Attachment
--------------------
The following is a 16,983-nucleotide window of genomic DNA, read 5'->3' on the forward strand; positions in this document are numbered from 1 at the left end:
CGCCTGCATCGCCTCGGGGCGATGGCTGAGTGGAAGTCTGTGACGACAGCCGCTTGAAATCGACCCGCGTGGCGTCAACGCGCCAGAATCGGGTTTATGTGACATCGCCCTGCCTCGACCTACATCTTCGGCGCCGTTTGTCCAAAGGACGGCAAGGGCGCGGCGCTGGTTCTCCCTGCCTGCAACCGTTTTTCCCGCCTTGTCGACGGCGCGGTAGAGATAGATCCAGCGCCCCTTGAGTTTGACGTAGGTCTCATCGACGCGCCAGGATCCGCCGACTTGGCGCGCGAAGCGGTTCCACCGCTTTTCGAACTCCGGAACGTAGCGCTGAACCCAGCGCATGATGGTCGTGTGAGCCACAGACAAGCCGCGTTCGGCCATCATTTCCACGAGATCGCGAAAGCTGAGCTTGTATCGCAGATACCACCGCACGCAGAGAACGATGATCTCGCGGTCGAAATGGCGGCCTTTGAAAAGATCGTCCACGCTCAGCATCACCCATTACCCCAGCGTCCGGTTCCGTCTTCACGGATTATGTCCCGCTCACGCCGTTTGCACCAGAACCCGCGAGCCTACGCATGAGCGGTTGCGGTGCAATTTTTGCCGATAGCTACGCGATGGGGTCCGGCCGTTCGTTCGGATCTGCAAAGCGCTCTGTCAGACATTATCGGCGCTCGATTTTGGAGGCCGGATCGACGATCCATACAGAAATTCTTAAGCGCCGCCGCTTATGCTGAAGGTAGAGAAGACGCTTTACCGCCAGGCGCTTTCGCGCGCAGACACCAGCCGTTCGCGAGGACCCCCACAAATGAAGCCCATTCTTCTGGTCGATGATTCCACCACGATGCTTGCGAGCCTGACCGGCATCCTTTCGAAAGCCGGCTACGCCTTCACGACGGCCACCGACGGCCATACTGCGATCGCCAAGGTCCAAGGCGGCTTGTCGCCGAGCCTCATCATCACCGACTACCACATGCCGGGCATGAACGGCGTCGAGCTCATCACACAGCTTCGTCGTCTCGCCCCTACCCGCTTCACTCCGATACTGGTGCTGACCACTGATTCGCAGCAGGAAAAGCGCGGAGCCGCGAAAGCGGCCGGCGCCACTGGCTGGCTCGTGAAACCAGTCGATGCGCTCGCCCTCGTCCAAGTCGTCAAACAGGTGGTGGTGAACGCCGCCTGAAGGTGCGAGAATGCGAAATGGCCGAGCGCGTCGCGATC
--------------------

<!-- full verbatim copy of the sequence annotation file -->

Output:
The following is a 16,983-nucleotide window of genomic DNA, read 5'->3' on the forward strand; positions in this document are numbered from 1 at the left end:
CGCCTGCATCGCCTCGGGGCGATGGCTGAGTGGAAGTCTGTGACGACAGCCGCTTGAAATCGACCCGCGTGGCGTCAACGCGCCAGAATCGGGTTTATGTGACATCGCCCTGCCTCGACCTACATCTTCGGCGCCGTTTGTCCAAAGGACGGCAAGGGCGCGGCGCTGGTTCTCCCTGCCTGCAACCGTTTTTCCCGCCTTGTCGACGGCGCGGTAGAGATAGATCCAGCGCCCCTTGAGTTTGACGTAGGTCTCATCGACGCGCCAGGATCCGCCGACTTGGCGCGCGAAGCGGTTCCACCGCTTTTCGAACTCCGGAACGTAGCGCTGAACCCAGCGCATGATGGTCGTGTGAGCCACAGACAAGCCGCGTTCGGCCATCATTTCCACGAGATCGCGAAAGCTGAGCTTGTATCGCAGATACCACCGCACGCAGAGAACGATGATCTCGCGGTCGAAATGGCGGCCTTTGAAAAGATCGTCCACGCTCAGCATCACCCATTACCCCAGCGTCCGGTTCCGTCTTCACGGATTATGTCCCGCTCACGCCGTTTGCACCAGAACCCGCGAGCCTACGCATGAGCGGTTGCGGTGCAATTTTTGCCGATAGCTACGCGATGGGGTCCGGCCGTTCGTTCGGATCTGCAAAGCGCTCTGTCAGACATTATCGGCGCTCGATTTTGGAGGCCGGATCGACGATCCATACAGAAATTCTTAAGCGCCGCCGCTTATGCTGAAGGTAGAGAAGACGCTTTACCGCCAGGCGCTTTCGCGCGCAGACACCAGCCGTTCGCGAGGACCCCCACAAATGAAGCCCATTCTTCTGGTCGATGATTCCACCACGATGCTTGCGAGCCTGACCGGCATCCTTTCGAAAGCCGGCTACGCCTTCACGACGGCCACCGACGGCCATACTGCGATCGCCAAGGTCCAAGGCGGCTTGTCGCCGAGCCTCATCATCACCGACTACCACATGCCGGGCATGAACGGCGTCGAGCTCATCACACAGCTTCGTCGTCTCGCCCCTACCCGCTTCACTCCGATACTGGTGCTGACCACTGATTCGCAGCAGGAAAAGCGCGGAGCCGCGAAAGCGGCCGGCGCCACTGGCTGGCTCGTGAAACCAGTCGATGCGCTCGCCCTCGTCCAAGTCGTCAAACAGGTGGTGGTGAACGCCGCCTGAAGGTGCGAGAATGCGAAATGGCCGAGCGCGTCGCGATC